This history of Middle Eastern women is the first to survey gender relations in the Middle East from the earliest Islamic period to the present. Outstanding scholars analyze a rich array of sources ranging from histories, biographical dictionaries, law books, prescriptive treatises, and archival records, to the Traditions (hadith) of the Prophet and imaginative works like the Thousand and One Nights, to modern writings by Middle Eastern women and by Western writers. They show that gender boundaries in the Middle East have been neither fixed nor immutable: changes in family patterns, religious rituals, socio-economic necessity, myth and ideology—and not least, women’s attitudes—have expanded or circumscribed women’s roles and behavior through the ages.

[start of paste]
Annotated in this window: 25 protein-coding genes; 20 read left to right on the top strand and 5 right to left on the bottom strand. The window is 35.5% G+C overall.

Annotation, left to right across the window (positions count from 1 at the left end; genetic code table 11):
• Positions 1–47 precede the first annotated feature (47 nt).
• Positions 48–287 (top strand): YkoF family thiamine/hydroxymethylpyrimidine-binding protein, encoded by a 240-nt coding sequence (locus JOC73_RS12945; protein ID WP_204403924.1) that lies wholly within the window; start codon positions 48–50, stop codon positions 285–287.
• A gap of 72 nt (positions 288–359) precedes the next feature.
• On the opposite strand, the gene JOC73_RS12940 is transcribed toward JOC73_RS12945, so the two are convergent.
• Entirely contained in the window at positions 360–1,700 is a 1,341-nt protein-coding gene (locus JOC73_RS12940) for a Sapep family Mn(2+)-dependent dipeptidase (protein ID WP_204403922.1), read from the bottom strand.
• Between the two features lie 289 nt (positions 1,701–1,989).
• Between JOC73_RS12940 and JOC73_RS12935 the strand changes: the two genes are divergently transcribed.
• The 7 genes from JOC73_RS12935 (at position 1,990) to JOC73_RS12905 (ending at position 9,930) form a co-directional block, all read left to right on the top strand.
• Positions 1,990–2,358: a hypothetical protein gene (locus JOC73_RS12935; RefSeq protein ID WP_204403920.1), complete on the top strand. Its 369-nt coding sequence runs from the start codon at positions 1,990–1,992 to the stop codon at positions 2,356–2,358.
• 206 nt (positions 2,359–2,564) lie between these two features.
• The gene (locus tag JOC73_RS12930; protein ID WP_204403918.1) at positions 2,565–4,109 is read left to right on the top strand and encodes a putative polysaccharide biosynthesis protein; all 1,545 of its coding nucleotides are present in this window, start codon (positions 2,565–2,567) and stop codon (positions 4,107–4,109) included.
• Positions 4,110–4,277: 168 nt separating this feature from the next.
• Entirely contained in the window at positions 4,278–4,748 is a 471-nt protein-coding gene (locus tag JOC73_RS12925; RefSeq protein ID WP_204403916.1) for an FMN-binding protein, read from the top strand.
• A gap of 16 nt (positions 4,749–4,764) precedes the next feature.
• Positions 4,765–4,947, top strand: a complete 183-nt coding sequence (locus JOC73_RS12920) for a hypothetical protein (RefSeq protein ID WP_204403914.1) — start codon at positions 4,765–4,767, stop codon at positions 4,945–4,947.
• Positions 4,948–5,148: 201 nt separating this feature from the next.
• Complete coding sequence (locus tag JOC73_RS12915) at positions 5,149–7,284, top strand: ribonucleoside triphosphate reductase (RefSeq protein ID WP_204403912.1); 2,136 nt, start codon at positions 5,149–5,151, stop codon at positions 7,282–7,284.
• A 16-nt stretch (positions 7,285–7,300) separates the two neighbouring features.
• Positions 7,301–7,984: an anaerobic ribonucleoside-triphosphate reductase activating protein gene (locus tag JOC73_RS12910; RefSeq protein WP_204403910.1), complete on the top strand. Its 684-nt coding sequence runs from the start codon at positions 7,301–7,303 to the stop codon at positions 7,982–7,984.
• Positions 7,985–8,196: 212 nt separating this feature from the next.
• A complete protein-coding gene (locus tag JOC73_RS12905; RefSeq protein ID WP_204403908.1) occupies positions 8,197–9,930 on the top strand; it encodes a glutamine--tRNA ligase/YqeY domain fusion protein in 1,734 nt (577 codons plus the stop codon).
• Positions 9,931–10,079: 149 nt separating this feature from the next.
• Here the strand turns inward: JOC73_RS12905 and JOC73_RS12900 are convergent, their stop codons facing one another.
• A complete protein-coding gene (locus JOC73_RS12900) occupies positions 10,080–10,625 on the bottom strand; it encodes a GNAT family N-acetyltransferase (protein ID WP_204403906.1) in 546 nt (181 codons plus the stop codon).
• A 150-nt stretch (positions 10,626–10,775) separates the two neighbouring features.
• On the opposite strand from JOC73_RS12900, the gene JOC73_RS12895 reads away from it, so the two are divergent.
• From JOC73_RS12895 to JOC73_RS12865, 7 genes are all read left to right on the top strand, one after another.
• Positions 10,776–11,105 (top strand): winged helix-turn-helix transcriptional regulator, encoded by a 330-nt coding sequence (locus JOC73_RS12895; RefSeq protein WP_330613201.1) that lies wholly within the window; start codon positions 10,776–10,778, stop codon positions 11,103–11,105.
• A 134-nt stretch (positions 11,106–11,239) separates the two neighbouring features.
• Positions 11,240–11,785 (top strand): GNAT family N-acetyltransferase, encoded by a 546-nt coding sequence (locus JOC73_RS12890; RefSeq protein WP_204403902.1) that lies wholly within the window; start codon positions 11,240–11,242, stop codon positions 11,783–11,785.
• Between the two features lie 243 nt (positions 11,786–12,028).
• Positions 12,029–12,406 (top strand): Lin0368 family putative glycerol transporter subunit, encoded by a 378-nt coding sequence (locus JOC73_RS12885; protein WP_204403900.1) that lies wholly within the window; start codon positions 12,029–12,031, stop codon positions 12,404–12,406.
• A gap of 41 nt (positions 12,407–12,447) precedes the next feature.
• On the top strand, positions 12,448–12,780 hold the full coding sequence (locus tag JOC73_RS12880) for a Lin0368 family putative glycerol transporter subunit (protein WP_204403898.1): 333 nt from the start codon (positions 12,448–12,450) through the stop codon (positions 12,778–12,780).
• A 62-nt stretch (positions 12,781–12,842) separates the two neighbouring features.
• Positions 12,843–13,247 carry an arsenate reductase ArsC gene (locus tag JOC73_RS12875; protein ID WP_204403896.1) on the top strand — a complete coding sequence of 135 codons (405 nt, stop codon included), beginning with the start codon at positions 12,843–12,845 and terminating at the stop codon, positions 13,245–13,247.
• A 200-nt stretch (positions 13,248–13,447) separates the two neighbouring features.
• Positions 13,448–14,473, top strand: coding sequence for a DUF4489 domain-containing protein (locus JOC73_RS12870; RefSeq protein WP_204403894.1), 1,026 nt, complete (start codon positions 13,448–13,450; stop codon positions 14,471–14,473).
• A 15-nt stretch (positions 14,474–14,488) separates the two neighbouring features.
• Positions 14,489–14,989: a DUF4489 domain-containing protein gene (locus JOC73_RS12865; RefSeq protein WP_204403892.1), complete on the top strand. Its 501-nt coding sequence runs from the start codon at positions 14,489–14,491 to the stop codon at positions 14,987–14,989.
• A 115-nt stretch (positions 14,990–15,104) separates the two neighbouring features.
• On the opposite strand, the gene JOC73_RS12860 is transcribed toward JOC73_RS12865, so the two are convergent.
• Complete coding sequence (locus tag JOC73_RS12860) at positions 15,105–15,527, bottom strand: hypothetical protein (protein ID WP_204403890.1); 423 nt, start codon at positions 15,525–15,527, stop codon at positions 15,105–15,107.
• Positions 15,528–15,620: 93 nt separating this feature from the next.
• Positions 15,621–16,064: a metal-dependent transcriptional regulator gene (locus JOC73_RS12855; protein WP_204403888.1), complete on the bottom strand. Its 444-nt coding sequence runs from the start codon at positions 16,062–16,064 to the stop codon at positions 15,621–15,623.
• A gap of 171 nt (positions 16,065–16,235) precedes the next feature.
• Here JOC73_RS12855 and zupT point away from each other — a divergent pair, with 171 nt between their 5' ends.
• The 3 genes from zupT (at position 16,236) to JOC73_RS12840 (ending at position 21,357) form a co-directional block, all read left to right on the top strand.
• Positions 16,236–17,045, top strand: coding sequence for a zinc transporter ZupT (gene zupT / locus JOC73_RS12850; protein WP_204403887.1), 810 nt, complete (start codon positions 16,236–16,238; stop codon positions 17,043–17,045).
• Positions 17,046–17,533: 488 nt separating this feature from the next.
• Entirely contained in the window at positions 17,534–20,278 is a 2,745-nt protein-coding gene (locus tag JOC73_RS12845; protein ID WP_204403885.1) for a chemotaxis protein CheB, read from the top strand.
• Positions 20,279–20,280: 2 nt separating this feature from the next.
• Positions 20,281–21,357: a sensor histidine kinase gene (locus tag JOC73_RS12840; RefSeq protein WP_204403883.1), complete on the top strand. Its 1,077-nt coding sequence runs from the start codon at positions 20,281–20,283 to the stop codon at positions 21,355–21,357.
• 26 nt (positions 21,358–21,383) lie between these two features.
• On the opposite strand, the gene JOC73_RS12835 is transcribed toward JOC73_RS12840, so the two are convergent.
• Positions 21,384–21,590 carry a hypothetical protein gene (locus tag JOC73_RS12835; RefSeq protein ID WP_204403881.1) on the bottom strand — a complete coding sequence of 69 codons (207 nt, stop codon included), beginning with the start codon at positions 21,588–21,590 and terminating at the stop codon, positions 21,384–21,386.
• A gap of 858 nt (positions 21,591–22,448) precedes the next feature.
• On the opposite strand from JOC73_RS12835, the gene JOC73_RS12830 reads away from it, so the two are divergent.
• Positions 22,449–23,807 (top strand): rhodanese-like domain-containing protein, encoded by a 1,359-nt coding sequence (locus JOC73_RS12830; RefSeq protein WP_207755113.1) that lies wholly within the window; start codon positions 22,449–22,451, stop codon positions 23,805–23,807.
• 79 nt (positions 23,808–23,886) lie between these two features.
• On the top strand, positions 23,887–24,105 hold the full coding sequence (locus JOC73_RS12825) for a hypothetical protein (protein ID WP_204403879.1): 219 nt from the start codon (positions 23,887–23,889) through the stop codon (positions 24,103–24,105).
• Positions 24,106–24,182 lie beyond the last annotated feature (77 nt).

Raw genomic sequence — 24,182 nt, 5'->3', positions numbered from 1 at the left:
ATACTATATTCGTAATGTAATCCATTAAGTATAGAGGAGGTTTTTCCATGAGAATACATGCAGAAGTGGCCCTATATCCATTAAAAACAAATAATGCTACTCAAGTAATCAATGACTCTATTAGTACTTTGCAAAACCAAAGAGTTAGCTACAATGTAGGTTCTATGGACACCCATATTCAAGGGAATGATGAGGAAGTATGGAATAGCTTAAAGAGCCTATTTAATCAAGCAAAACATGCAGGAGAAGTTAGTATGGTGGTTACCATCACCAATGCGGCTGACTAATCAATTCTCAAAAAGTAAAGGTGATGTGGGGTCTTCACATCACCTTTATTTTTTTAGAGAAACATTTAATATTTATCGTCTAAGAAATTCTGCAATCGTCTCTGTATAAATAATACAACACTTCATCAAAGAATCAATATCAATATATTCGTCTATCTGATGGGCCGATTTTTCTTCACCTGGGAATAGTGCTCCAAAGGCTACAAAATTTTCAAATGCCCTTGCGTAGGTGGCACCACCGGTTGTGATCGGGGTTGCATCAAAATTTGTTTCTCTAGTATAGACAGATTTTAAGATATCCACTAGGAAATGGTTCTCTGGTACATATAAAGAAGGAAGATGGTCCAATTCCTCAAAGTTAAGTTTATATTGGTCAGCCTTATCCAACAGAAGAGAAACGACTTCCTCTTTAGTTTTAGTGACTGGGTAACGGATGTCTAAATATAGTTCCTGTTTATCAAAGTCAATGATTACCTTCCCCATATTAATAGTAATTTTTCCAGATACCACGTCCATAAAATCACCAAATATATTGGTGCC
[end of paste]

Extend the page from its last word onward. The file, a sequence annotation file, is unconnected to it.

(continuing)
Combining scholarship and theory, these essays are loosely organized to concentrate on the early Islamic centuries, the Mamluk period (1250-1517) and the modern age (essentially the 18th century through the 1980s). The authors generally focus on the subject of ``gender boundaries'' in order to demonstrate the changing position of women in Middle Eastern society. Because the region is culturally diverse and the span of time considered is vast, the collection remains miscellaneous, providing detailed studies of endowment deeds in late medieval Egypt and textile manufacturing in the Bursa factories during the 19th century but leaving enormous gaps. Much of the writing is awkward and overburdened with jargon. One bright spot is Paula Sanders's ``Gendering the Ungendered Body: Hermaphrodites in Medieval Islamic Law,'' a marvelous study of medieval Muslim jurists' struggle to incorporate the hermaphrodite in a world where the boundaries between male and female were strictly delineated. Keddie is the author of Roots of Revolution ; Baron teaches history at New York City College.